The Merchant Marine From Matthews, Virginia, Sacrificed Much In WWII

Oct 8, 2018

Families in Matthews, Virginia, sacrificed much during World War Two when a large group of sea captains from the town were sent to help with the war efforts.  Author William Geroux chronicles the heroic story of one Matthews’ family whose seven merchant mariner sons suddenly found themselves in the cross-hairs of Hitler’s U-boats.  

William Geroux will speak at Books & Brews in Harrisonburg on October 9 and in Crozet on October 10.  He spoke with WMRA’s Chris Boros about how some of the Matthews Men survived when odds were against them.

WMRA:  Who were The Matthews Men?

Geroux:  The Matthews Men were a group of merchant sea captains and they were sailing them in World War II in particular when they were just getting savaged by German U-Boats which were sent over here to this side of the Atlantic to destroy merchant ships.  They hauled all the cargo, all the ammunition, the tanks, the planes.  Hitler, the U-Boats, were determined to stop them – that was their main job.  And most of these ships were older, they were defenseless, they were slow, they were really sitting ducks.

WMRA:  Talk about the family of Captain Jessie and Henrietta Hodges and their seven sons.  That’s a bit portion of your book, right?

Geroux:  They are one of many families in little Matthews County that was very heavily involved in the US Merchant Marine and the Hodges in particular had a father, the patriarch of the family Captain Jessie Hodges who was a tough old tugboat captain.  He had seven sons and all of those sons would go on to become captains of merchant ships.  At one point during the war, a lot of these brothers were out sailing – together they went everywhere.  They experienced pretty much everything.  Everybody in Matthews knew somebody – either had a family member or had a close friend who was on one of these ships that was being attacked.  And quite a number of them in Matthews were killed, and the ones who didn’t had these hair raising survival stories with sharks and fires and rough seas and things like that.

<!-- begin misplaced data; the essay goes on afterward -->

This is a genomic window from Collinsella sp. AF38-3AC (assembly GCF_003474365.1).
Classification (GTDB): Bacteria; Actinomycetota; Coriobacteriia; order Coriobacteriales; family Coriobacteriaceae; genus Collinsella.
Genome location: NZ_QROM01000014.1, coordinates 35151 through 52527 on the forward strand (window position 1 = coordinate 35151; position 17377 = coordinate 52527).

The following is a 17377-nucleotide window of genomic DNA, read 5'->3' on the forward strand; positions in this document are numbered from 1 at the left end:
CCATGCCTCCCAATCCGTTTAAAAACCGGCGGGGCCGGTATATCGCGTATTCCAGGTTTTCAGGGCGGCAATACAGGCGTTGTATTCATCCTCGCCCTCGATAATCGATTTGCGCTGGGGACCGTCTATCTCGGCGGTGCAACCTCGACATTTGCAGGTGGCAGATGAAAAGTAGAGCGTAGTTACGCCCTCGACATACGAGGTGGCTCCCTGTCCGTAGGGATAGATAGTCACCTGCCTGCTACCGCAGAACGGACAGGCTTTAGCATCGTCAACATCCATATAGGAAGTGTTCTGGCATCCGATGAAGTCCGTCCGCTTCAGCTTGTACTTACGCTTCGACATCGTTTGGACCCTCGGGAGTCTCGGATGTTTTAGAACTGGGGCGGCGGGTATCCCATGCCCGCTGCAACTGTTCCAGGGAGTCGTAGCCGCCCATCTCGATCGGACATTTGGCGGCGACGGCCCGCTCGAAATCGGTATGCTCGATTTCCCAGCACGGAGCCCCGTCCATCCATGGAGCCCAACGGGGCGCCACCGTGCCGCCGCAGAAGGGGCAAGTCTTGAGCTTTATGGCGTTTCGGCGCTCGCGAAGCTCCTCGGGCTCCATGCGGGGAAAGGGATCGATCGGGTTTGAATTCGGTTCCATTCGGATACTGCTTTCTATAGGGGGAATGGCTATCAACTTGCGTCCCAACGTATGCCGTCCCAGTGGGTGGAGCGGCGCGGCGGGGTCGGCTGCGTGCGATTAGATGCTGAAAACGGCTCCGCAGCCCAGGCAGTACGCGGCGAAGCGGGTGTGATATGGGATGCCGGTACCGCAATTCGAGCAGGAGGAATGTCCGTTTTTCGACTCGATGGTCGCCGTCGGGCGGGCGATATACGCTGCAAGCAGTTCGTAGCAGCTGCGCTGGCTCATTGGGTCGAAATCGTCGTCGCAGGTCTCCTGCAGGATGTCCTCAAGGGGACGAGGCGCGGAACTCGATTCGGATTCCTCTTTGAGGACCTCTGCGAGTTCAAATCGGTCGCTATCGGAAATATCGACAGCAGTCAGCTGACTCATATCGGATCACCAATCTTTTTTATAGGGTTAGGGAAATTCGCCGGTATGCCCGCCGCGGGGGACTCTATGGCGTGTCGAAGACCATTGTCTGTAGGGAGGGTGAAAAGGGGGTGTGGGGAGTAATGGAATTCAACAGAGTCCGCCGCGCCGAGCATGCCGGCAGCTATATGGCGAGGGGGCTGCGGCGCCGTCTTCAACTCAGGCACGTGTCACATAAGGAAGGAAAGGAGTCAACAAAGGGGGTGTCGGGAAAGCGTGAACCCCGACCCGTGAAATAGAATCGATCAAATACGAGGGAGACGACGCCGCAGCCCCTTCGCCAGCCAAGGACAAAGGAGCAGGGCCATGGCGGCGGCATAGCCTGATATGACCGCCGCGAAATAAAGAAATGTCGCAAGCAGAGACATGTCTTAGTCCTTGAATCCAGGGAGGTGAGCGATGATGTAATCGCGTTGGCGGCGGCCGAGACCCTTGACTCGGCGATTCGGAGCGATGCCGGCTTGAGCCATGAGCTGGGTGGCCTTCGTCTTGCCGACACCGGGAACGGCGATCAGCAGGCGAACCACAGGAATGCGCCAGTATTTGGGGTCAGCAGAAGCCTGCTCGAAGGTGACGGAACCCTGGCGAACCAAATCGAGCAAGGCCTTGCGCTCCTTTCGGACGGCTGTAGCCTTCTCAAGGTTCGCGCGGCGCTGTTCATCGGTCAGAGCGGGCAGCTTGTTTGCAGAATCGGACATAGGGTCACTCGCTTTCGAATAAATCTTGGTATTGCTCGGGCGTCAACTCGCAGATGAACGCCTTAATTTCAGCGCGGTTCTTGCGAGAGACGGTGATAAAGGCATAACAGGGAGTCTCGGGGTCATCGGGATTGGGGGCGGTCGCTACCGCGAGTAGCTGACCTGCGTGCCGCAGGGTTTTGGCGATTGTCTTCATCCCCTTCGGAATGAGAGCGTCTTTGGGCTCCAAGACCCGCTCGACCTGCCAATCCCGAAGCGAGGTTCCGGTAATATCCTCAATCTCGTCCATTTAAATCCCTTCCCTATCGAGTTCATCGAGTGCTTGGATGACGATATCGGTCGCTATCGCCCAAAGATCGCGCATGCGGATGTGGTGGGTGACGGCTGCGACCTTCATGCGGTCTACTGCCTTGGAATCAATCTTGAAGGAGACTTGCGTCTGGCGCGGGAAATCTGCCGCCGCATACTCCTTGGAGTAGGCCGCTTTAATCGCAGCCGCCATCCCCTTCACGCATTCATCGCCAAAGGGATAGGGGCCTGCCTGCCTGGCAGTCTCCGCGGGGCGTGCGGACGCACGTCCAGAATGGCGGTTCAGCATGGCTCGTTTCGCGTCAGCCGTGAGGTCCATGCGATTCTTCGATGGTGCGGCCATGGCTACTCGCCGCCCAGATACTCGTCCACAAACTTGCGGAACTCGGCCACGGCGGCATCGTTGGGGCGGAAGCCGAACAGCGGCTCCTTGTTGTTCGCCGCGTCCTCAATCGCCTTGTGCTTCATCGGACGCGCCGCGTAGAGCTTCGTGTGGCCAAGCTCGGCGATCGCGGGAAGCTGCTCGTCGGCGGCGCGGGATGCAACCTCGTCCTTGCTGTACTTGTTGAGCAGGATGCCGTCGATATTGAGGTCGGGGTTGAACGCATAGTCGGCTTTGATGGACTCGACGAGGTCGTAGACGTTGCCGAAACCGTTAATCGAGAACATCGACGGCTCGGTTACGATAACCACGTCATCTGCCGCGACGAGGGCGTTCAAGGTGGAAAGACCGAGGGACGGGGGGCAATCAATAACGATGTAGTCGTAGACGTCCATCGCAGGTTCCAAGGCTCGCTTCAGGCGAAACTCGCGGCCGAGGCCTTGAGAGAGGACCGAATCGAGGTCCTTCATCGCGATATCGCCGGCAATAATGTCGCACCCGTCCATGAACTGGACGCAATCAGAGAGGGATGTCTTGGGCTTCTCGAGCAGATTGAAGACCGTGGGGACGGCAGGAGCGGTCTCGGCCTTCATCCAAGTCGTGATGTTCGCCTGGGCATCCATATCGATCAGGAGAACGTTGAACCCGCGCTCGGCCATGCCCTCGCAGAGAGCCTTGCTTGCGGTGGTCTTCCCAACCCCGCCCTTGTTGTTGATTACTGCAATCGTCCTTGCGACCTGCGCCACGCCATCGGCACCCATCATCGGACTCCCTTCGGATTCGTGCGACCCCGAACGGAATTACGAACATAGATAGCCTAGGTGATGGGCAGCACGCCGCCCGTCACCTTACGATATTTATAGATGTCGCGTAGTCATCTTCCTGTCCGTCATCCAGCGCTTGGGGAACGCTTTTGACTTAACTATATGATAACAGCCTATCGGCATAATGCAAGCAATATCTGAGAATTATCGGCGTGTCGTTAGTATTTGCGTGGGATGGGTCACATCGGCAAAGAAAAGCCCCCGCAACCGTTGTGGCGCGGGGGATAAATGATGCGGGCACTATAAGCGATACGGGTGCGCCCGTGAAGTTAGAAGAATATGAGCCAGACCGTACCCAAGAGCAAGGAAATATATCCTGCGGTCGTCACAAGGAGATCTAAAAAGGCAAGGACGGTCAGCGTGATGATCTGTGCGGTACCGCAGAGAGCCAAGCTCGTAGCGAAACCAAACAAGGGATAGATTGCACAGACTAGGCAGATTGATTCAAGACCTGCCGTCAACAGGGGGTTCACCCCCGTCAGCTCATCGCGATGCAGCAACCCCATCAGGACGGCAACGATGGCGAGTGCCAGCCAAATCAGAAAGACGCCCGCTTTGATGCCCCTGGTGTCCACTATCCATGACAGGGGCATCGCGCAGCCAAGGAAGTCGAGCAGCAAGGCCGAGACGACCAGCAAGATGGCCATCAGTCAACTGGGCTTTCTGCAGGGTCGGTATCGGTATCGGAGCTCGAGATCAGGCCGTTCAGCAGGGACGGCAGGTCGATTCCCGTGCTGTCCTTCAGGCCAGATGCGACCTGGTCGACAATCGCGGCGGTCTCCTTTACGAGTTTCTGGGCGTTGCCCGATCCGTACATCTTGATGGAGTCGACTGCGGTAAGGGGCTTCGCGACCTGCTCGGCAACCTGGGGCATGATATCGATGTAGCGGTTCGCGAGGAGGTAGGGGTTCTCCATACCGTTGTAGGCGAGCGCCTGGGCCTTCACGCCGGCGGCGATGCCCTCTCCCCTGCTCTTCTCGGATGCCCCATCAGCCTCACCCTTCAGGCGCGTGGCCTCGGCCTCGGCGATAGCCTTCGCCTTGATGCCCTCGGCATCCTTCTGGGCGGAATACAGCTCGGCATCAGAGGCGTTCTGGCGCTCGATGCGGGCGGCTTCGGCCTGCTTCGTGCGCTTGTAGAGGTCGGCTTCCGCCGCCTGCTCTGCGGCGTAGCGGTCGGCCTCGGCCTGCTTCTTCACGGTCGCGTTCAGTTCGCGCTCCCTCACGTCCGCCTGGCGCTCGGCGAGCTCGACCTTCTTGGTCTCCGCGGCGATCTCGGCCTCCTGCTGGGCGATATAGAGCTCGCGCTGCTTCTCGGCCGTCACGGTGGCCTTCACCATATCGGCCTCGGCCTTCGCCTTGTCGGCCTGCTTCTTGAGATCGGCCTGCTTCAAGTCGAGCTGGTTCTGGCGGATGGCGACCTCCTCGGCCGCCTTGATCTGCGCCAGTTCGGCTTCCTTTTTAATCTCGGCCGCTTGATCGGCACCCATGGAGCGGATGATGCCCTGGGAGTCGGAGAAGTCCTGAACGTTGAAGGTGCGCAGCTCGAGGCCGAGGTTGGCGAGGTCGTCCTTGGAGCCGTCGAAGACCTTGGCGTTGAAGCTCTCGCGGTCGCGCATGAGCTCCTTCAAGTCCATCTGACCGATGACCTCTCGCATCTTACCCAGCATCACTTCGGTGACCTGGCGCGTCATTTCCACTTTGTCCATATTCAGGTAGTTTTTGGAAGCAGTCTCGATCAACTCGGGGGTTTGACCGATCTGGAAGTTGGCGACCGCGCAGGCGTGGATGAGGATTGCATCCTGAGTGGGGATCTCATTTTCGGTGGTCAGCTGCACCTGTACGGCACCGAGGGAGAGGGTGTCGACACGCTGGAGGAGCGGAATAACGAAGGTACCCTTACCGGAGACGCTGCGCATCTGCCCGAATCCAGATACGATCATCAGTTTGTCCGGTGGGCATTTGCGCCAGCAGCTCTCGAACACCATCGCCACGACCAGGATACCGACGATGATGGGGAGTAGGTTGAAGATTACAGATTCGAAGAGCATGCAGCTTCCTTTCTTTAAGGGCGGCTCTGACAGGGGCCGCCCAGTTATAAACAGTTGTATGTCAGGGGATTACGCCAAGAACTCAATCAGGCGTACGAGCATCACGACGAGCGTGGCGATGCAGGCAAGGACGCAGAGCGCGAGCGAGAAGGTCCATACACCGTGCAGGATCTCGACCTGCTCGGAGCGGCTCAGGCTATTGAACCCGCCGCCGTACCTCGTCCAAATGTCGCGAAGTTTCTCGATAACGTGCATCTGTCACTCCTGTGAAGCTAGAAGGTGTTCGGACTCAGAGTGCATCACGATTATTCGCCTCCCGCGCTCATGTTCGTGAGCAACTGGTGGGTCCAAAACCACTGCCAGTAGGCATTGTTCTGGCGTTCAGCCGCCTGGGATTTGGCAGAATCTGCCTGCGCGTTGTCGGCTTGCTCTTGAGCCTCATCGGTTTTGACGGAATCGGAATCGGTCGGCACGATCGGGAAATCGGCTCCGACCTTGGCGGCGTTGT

Author William Geroux

WMRA:  Have you been to Matthews?

Geroux:  Oh yeah.  I’ve spent a great deal of time in Matthews and Matthews is a very small place. When I started working on it, I went there and somebody gave me a name and I went to talk to a guy and I would always ask them “Do you know anybody else around here who was involved with the story?”  And they would say “Oh yeah, go down to the end of the creek here and talk to Betsy, her father was killed by a U-Boat. 

WMRA:  What about during the war?  Did they know this was happening?

Geroux:  They knew better than most people in the country did because most of the country was focused on the war ships.

WMRA:  They must have been in a lot of danger, not just from the U-Boats.

Geroux: Going to sea of course was dangerous but they were also attacked by bombers.  There were a lot of things to be concerned about.  It was really dangerous work and the casualty rate was very high.  

WMRA:  So for the men who survived, how did they do it?

Geroux:  Perseverance.  When you were torpedoed on a ship, sometimes you were lucky.  Sometimes it was very easy.  Some people were torpedoed and they’d get into a life boat and get picked right up and never get their feet wet.  But other people went through these terrible ordeals.  There were literally people who were attacked by sharks and who drowned, froze to death and drowned in rough seas and huge waves.  Sometimes the oil fill in the water and catch on fire and create these flaming oil slicks and people would die.  But some of these guys would survive over and over again.  There’s a guy mentioned in the book that survived being torpedoed ten times and went right back out.  When he got back, he would spend thirty days – you could recuperate and then you had to be back out on another ship or you would be drafted. 

WMRA:  They were fearless.

Geroux:  They were. 

WMRA:  General Dwight D Eisenhower said “There’s no organization that will share its credit more deservedly than the Merchant Marine.”  I assume you agree with this?

Geroux:  They certainly deserved the credit.  They ended up not getting much credit, but they certainly deserve it.  They were responsible.  These guys I think were sort of left out of the history books and government benefits and everything so it was a sad story for them but they still took part in it.

WMRA:  Well they’re getting some credit now because of your book.

Geroux:  Yeah.  Hopefully the book will help people see what these guys did.